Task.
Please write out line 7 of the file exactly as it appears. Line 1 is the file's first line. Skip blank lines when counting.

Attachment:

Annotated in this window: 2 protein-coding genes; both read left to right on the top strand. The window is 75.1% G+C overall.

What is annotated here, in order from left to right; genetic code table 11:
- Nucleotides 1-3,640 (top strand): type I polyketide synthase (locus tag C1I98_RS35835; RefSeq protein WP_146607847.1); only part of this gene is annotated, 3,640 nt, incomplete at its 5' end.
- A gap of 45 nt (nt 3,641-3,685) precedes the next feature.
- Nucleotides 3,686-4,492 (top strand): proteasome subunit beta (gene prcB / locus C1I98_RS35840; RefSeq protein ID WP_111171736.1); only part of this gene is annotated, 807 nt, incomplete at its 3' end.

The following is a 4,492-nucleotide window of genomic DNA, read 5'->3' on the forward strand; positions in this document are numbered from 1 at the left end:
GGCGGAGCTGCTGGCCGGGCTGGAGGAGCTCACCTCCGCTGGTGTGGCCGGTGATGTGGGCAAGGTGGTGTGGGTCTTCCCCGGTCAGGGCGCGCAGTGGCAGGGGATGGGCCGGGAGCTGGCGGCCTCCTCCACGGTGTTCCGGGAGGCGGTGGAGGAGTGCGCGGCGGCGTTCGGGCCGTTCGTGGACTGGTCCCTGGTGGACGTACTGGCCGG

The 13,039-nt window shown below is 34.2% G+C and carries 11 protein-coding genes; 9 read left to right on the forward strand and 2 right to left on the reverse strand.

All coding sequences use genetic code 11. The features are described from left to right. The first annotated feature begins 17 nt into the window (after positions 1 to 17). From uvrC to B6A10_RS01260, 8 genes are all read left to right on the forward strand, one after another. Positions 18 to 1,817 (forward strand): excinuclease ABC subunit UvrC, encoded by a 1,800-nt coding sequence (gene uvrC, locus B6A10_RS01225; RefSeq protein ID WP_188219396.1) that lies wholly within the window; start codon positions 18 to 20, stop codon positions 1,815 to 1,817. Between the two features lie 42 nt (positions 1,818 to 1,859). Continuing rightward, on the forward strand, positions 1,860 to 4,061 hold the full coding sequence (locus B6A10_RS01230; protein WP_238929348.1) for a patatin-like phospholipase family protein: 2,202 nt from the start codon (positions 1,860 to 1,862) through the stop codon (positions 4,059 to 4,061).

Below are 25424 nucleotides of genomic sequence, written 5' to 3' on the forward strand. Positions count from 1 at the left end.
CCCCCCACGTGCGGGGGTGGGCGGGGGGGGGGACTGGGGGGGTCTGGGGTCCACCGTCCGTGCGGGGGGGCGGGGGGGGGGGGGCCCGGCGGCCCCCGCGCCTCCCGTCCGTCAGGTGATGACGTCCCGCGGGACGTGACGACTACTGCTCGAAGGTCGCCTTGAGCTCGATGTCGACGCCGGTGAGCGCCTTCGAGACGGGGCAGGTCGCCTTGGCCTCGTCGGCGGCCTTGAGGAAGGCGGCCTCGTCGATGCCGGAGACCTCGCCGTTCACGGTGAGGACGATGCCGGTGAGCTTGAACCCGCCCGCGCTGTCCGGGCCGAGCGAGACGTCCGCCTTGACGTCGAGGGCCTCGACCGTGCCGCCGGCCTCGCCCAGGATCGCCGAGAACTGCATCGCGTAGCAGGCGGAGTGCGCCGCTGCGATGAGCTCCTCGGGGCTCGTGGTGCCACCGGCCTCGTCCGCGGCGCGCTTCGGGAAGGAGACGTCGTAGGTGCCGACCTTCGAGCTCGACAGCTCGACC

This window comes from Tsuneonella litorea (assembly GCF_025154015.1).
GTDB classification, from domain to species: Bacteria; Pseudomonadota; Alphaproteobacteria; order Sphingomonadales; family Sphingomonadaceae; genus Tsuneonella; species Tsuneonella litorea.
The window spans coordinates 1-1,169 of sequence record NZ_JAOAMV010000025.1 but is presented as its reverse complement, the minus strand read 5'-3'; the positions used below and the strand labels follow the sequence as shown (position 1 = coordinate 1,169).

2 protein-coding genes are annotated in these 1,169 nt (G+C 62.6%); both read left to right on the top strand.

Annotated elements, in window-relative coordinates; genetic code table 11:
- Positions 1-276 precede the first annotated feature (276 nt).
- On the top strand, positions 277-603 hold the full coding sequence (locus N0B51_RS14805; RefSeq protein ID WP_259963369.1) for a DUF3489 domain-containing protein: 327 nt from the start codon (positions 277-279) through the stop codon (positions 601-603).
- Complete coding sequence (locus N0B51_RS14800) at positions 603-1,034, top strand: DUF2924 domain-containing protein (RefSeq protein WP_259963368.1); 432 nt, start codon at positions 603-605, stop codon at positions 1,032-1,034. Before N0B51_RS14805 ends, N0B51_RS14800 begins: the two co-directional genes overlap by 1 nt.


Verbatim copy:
GGCGGAGCTGCTGGCCGGGCTGGAGGAGCTCACCTCCGCTGGTGTGGCCGGTGATGTGGGCAAGGTGGTGTGGGTCTTCCCCGGTCAGGGCGCGCAGTGGCAGGGGATGGGCCGGGAGCTGGCGGCCTCCTCCACGGTGTTCCGGGAGGCGGTGGAGGAGTGCGCGGCGGCGTTCGGGCCGTTCGTGGACTGGTCCCTGGTGGACGTACTGGCCGG